He said that the right step forward is to introduce road safety education at an earlier stage. Countries like the United Kingdom have come up with education packs on safe and sustainable road safety measures, which are produced for children and different age groups. Farrugia said that he passed this suggestion to Education authorities and private schools but has not received any information yet. “We do not need to re-invent the wheel; everything is done and ready to be used,” Farrugia said.

He has personal experience in teaching fifth formers and school leavers driver and safety road measures and says students have shown a great deal of interest.

He believes that if children and potential new drivers are taught road safety and driver’s education, half of the problems would be solved. There is a need for a push in media: regular programmes on television to remind drivers of the correct way to behave on the road.

He also said that there is a need for a motor racing circuit; a place where people can quench their need for speed safely. Farrugia said he was among the first to propose a racing track circuit 50 years ago, and is happy now that there is finally a discussion about the need for one. He said that with the proper balance of sport and education with regard to road racing, young divers would have a proper environment for speeding so that they would then control themselves on public roads.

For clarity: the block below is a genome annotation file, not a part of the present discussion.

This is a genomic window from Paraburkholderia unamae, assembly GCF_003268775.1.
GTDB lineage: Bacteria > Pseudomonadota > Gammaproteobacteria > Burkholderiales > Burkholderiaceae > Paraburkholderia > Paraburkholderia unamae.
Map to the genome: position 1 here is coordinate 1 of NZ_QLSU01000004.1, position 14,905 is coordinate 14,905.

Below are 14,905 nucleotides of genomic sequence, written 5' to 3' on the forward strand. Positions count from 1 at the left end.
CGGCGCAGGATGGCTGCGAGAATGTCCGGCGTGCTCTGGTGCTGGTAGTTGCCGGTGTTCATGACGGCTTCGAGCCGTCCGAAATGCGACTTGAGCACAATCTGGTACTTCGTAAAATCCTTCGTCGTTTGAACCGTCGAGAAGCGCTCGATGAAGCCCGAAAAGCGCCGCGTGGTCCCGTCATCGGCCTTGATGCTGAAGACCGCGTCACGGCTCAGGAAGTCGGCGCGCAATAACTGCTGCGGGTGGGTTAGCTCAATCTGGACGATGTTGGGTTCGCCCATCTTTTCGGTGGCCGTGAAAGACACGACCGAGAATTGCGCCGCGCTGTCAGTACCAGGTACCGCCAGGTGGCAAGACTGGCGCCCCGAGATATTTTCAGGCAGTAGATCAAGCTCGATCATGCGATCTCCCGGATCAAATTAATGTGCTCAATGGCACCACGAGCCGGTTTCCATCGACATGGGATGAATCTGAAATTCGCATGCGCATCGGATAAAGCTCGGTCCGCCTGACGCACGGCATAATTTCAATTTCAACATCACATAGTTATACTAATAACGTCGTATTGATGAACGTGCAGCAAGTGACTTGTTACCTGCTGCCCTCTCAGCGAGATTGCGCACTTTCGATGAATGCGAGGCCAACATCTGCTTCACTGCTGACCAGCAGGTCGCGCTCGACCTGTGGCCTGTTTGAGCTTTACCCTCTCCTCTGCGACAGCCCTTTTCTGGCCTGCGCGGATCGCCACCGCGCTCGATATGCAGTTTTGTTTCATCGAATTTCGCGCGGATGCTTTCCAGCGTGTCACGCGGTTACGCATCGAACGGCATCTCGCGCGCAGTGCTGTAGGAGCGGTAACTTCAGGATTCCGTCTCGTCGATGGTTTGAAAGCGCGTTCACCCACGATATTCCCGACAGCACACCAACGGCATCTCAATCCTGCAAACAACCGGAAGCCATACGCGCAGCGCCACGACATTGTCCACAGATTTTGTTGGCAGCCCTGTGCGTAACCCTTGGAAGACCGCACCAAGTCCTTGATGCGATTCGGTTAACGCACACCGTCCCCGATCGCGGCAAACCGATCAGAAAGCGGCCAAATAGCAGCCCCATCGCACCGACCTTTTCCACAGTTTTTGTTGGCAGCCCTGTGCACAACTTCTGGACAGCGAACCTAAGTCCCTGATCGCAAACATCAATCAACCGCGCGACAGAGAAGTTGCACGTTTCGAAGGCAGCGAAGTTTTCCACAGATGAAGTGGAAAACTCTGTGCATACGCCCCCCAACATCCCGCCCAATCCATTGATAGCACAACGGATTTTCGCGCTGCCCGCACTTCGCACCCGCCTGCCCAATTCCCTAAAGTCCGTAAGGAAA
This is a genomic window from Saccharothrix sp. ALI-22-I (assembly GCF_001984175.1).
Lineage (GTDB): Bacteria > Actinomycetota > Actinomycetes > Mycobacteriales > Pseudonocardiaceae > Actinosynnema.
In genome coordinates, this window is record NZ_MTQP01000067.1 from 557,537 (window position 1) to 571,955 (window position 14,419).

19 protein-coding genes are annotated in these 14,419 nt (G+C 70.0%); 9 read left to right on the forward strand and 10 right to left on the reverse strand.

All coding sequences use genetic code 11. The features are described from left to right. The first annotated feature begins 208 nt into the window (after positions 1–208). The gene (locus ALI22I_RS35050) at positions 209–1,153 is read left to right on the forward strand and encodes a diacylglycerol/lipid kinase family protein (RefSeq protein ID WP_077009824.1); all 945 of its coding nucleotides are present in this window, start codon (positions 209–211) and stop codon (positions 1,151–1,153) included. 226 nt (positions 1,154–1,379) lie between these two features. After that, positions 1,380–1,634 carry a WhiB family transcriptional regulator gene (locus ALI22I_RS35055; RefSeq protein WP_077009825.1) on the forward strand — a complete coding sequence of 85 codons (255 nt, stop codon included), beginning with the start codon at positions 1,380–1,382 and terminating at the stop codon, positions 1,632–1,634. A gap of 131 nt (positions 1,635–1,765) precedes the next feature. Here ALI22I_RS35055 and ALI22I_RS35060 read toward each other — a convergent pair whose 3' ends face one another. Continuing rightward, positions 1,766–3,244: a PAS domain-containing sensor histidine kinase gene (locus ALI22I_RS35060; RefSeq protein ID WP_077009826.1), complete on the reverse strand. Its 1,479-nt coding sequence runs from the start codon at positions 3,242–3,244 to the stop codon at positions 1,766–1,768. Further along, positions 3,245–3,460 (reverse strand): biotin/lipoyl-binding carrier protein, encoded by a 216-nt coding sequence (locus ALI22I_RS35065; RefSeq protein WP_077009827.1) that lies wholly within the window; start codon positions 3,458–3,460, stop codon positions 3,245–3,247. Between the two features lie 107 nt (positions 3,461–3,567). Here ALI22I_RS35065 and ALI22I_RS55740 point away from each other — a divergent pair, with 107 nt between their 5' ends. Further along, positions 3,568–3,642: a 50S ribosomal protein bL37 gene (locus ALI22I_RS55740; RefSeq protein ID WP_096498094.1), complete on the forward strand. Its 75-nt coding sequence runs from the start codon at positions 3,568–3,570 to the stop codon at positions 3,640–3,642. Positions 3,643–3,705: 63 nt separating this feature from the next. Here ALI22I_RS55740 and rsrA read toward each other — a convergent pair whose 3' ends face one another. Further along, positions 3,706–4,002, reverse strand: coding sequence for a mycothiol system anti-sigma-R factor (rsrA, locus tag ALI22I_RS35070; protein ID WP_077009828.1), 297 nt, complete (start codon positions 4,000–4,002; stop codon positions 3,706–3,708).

TVM declines proposal for road safety programme

The Malta Automobile Club had submitted a proposal to the national broadcaster (TVM) to produce and present a road safety series of programmes, but this offer was declined.

Farrugia said the programme on road safety was based on a programme aired by the American Automobile Association with the sole purpose of serving as a good refresher course for all drivers.

Farrugia noted that, back in the 1960’s there were already numerous programmes on the matter being aired by TVM and also radio programmes on RTK, which were all very successful. He said that he cannot understand why stations refuse to air such programmes, when regular media campaigns should be promoted all year round, and not solely during the festive season.

“Public education through television and schools should make progress from the chaos we are facing now.” He said that there is a free-for-all system in Malta but with more enforcement and education and awareness, accidents could go down to zero.